Perhaps because of the craziness around Harold Camping's predictions of the end of the world, some Christians I know are studying the Book of Revelation to see what it really says. So far, we've gotten only into the first two chapters, but already there's a lot to think about. One questions arose about the Nicolaitans, a groups condemned in the Risen Christ's admonitions to the churches of Ephesus and Pergamos.
Here's what the Scriptures themselves say about the Nicolaitans:
"Yet this you have: you hate the works of the Nicolaitans, which I [the risen, glorified Jesus Christ] also hate." (Rev. 2:6)
"But I have a few things against you: you have some there who hold the teaching of Baalam, who taught Balak to put a stumbling block before the sons of Israel, so they might eat food sacrificed to idols and practice sexual immorality. So also you have some who hold the teaching of the Nicolaitans." (Rev. 2:14-15).
The identification of these Nicolaitans and the false doctrines they taught is a difficult task, for sources on them outside the Book of Revelation are few. In the letter to Pergamos, mention of the Nicolaitans follows hard on the heels of mention of Balaam, the Moabite prophet sent out to curse Israel, but who ended up blessing them (Numbers 22, 23). The name Baalam means “master of the people” in Hebrew, while the Greek name Nicolas, from which the Nicolaitans took their name, means “overcomer of the people”. In II Peter 2:15, Balaam is one who put a “stumbling block” in the way of Israel, the Greek word for “stumbling block” being skandalon, the source of our English word “scandal”. Indeed, the participation in idols cults and sexual immorality in Pergamos, with no need to further explain who the Nicolaitans were and the sins they countenanced, may well justify linking the name of Nicolaitan with the temptation the Moabites offered the Israelites prior to the latters’ entry into Canaan.
Early Christian history is also scanty in its record of the Nicolaitans. Ireanaeus of Lyons, who lived and wrote around 180 A.D., says the following:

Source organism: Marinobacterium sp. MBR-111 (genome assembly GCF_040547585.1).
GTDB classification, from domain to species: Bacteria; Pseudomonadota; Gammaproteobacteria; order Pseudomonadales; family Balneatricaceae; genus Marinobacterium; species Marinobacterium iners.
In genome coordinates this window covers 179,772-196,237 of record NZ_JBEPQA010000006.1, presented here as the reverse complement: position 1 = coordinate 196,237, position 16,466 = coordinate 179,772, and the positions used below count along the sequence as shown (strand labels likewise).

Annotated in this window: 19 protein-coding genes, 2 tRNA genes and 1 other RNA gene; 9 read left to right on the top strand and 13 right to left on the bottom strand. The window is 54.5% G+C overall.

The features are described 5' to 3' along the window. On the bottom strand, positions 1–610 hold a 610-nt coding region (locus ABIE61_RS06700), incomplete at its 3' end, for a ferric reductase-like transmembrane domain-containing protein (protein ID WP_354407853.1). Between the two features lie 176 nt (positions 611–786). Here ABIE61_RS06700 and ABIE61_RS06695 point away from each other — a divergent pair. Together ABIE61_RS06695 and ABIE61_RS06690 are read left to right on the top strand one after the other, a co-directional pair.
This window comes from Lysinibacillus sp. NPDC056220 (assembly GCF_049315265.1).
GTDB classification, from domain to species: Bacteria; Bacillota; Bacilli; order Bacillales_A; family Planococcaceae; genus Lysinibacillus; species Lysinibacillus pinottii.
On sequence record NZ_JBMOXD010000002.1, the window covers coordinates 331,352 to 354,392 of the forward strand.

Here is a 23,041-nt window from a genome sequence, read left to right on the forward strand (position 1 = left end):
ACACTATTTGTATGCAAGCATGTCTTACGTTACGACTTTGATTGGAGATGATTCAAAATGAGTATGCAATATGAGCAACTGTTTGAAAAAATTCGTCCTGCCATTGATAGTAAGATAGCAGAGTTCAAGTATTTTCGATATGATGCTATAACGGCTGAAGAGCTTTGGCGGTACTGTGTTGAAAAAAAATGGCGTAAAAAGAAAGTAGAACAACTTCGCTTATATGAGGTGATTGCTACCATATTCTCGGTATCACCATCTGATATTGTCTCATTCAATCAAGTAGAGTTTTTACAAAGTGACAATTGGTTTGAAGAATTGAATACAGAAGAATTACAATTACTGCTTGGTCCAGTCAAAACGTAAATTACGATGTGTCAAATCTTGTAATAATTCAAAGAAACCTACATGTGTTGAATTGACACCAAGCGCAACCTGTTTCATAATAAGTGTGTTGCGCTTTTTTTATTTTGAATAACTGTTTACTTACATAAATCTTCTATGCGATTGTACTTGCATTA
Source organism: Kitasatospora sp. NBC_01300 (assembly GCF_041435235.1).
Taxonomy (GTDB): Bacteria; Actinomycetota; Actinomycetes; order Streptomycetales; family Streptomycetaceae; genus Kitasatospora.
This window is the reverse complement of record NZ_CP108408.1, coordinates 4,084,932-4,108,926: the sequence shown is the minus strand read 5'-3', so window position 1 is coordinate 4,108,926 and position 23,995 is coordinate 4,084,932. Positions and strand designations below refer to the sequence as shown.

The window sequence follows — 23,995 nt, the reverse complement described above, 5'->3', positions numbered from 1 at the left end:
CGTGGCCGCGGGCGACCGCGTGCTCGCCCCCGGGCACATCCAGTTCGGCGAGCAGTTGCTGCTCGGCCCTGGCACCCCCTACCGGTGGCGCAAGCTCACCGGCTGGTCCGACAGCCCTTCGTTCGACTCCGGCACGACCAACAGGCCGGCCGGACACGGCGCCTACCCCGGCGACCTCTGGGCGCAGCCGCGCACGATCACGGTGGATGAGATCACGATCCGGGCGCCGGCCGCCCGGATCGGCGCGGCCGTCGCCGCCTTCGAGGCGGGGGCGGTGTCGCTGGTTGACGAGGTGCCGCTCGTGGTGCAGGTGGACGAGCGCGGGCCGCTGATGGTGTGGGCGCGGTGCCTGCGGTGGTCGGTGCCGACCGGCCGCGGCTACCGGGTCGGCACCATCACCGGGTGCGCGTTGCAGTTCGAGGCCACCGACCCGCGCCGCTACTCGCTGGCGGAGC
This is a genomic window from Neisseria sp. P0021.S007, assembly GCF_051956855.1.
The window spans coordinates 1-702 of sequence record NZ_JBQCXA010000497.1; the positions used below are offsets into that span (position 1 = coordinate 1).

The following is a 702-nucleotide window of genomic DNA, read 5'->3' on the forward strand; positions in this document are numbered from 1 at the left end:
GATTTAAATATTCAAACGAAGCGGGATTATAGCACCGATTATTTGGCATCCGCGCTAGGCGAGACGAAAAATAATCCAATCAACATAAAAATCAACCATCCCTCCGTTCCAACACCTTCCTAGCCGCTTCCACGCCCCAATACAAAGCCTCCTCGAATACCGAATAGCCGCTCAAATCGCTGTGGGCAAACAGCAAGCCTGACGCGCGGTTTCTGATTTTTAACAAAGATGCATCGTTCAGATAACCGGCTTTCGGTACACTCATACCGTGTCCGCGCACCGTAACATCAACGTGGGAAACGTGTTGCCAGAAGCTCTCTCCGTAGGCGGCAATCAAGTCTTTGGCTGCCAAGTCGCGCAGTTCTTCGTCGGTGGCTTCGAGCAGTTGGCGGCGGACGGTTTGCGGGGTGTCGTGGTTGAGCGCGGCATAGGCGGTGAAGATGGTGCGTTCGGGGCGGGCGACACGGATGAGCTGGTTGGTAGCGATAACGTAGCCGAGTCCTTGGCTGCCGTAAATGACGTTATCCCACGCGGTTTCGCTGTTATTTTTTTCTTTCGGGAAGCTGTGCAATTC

"The Nicolaitanes are the followers of that Nicolas who was one of the seven first ordained to the diaconate by the apostles.(1) They lead lives of unrestrained indulgence. The character of these men is very plainly pointed out in the Apocalypse of John, [when they are represented] as teaching that it is a matter of indifference to practise adultery, and to eat things sacrificed to idols. Wherefore the Word has also spoken of them thus: "But this thou hast, that thou hatest the deeds of the Nicolaitanes, which I also hate." (Ireanaeus, Against Heresies, 26:3. http://www.gnosis.org/library/advh1.htm)"
Eusebius of Caesarea, who wrote during the first quarter of the fourth century, around the time of the Council of Nicaea, has the following to say in his Ecclesiastical History:
"At this time [in the late first century] too, there existed for a short time the heresy of the Nicolaitans of which the Apocalypse of John makes mention. These claimed Nicolas, one of the deacons in the company of Stephen who were appointed by the Apostles for the service of the poor. Clement of Alexandria in the third book of the Stromata gives the following account of him: “He had, they say, a beautiful wife; but after the ascension of the Saviour he was accused of jealousy by the apostles, and brought her forwards and commanded her to be mated to anyone who wished. They say that this action was in consequence of the injunction ‘it is necessary to abuse the flesh,’ and that by following up what had been done and said with simplicity and without perversion those who follow his heresy lead a life of unrestrained license. But I have learned that Nicolas had nothing to do with any woman beside her whom he married, and that of his children the daughters reached old age as virgins, and the son remained uncorrupted. Since this is the case it is clear that the exposure of the wife of whom he was jealous in the midst of the disciples was the abandonment of passion, and that teaching the abuse of the flesh was continence from the pleasures which he had sought. For I think that according to the command of the Saviour he did not wish to serve two masters—pleasure and the Lord. They also say that this was the teaching of Matthias, to slight the flesh and abuse it, yielding nothing to it for pleasure, but to make the soul grow through faith and knowledge.” (III.29)."